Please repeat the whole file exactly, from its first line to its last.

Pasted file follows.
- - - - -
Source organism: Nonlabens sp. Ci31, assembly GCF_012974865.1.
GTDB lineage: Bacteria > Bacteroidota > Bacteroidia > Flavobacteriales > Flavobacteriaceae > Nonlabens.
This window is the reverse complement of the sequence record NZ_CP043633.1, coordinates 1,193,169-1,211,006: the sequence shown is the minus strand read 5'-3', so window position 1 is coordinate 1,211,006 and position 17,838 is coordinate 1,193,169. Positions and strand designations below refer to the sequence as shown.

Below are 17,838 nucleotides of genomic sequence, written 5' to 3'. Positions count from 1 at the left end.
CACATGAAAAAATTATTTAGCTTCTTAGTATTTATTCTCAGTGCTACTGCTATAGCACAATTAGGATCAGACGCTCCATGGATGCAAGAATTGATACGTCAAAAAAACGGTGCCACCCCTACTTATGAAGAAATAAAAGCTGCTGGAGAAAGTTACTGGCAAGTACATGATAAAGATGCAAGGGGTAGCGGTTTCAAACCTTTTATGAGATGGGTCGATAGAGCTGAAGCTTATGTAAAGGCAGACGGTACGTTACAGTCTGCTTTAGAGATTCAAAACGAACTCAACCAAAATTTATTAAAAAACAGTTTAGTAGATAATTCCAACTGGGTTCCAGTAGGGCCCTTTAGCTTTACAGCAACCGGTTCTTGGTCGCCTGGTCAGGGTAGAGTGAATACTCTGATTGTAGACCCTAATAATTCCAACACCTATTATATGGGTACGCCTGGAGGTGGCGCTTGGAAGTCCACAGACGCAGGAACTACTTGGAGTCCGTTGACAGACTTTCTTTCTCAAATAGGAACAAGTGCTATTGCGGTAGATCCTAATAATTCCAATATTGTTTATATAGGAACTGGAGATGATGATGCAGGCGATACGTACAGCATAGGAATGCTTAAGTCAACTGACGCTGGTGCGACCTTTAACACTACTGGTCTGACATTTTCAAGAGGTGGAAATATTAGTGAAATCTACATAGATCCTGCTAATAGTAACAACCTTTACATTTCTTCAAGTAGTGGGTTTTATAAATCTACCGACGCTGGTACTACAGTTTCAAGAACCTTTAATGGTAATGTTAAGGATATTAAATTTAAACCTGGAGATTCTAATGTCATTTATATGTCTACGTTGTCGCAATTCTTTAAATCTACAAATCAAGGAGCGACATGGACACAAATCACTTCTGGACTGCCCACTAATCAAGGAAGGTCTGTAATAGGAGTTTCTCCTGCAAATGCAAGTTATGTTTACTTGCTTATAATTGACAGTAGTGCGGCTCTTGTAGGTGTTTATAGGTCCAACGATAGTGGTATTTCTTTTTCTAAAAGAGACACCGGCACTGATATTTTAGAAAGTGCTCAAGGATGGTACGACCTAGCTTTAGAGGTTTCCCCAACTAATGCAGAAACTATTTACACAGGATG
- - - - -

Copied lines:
Source organism: Nonlabens sp. Ci31, assembly GCF_012974865.1.
GTDB lineage: Bacteria > Bacteroidota > Bacteroidia > Flavobacteriales > Flavobacteriaceae > Nonlabens.
This window is the reverse complement of the sequence record NZ_CP043633.1, coordinates 1,193,169-1,211,006: the sequence shown is the minus strand read 5'-3', so window position 1 is coordinate 1,211,006 and position 17,838 is coordinate 1,193,169. Positions and strand designations below refer to the sequence as shown.

Below are 17,838 nucleotides of genomic sequence, written 5' to 3'. Positions count from 1 at the left end.
CACATGAAAAAATTATTTAGCTTCTTAGTATTTATTCTCAGTGCTACTGCTATAGCACAATTAGGATCAGACGCTCCATGGATGCAAGAATTGATACGTCAAAAAAACGGTGCCACCCCTACTTATGAAGAAATAAAAGCTGCTGGAGAAAGTTACTGGCAAGTACATGATAAAGATGCAAGGGGTAGCGGTTTCAAACCTTTTATGAGATGGGTCGATAGAGCTGAAGCTTATGTAAAGGCAGACGGTACGTTACAGTCTGCTTTAGAGATTCAAAACGAACTCAACCAAAATTTATTAAAAAACAGTTTAGTAGATAATTCCAACTGGGTTCCAGTAGGGCCCTTTAGCTTTACAGCAACCGGTTCTTGGTCGCCTGGTCAGGGTAGAGTGAATACTCTGATTGTAGACCCTAATAATTCCAACACCTATTATATGGGTACGCCTGGAGGTGGCGCTTGGAAGTCCACAGACGCAGGAACTACTTGGAGTCCGTTGACAGACTTTCTTTCTCAAATAGGAACAAGTGCTATTGCGGTAGATCCTAATAATTCCAATATTGTTTATATAGGAACTGGAGATGATGATGCAGGCGATACGTACAGCATAGGAATGCTTAAGTCAACTGACGCTGGTGCGACCTTTAACACTACTGGTCTGACATTTTCAAGAGGTGGAAATATTAGTGAAATCTACATAGATCCTGCTAATAGTAACAACCTTTACATTTCTTCAAGTAGTGGGTTTTATAAATCTACCGACGCTGGTACTACAGTTTCAAGAACCTTTAATGGTAATGTTAAGGATATTAAATTTAAACCTGGAGATTCTAATGTCATTTATATGTCTACGTTGTCGCAATTCTTTAAATCTACAAATCAAGGAGCGACATGGACACAAATCACTTCTGGACTGCCCACTAATCAAGGAAGGTCTGTAATAGGAGTTTCTCCTGCAAATGCAAGTTATGTTTACTTGCTTATAATTGACAGTAGTGCGGCTCTTGTAGGTGTTTATAGGTCCAACGATAGTGGTATTTCTTTTTCTAAAAGAGACACCGGCACTGATATTTTAGAAAGTGCTCAAGGATGGTACGACCTAGCTTTAGAGGTTTCCCCAACTAATGCAGAAACTATTTACACAGGATG